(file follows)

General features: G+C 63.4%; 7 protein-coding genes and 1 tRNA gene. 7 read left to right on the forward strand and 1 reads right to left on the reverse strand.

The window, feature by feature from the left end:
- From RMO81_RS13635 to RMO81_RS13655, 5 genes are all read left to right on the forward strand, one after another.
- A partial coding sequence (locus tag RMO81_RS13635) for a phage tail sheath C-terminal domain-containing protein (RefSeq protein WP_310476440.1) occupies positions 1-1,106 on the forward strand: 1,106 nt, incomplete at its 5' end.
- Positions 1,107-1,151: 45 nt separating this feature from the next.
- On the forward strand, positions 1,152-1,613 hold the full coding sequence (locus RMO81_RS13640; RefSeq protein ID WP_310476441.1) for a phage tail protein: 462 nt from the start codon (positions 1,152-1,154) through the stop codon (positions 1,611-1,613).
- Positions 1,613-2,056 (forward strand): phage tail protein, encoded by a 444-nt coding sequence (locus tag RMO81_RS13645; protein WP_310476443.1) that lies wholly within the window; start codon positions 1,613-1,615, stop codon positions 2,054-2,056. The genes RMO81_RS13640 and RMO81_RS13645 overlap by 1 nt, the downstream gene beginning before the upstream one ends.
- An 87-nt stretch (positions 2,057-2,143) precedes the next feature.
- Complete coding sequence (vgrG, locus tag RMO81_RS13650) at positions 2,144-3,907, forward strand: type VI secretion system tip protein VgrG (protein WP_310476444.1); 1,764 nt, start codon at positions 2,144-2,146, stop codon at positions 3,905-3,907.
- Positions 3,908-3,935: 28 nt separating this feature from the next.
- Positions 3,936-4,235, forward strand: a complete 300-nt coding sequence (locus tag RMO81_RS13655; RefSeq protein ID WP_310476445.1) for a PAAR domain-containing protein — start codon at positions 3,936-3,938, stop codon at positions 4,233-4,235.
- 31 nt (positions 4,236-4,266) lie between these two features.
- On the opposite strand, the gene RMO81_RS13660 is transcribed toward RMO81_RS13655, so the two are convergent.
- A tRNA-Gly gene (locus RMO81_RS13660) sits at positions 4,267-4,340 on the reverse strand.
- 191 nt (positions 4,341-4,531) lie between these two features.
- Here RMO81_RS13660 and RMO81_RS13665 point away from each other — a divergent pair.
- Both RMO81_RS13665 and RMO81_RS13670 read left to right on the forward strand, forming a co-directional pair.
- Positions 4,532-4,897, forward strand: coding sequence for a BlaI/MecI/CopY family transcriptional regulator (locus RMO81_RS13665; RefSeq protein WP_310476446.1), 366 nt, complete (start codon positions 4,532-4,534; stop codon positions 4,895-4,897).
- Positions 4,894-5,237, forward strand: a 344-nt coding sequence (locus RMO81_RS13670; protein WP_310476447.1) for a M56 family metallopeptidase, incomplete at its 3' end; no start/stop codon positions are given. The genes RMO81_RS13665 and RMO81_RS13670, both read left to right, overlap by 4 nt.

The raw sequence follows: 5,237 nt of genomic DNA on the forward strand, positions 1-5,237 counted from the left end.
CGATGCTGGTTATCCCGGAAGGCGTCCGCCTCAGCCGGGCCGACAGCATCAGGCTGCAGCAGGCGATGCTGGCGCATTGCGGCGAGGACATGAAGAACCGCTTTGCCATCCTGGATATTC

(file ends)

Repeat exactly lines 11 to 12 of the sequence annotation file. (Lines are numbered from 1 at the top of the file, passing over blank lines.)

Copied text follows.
- Positions 3,936-4,235, forward strand: a complete 300-nt coding sequence (locus tag RMO81_RS13655; RefSeq protein ID WP_310476445.1) for a PAAR domain-containing protein — start codon at positions 3,936-3,938, stop codon at positions 4,233-4,235.
- 31 nt (positions 4,236-4,266) lie between these two features.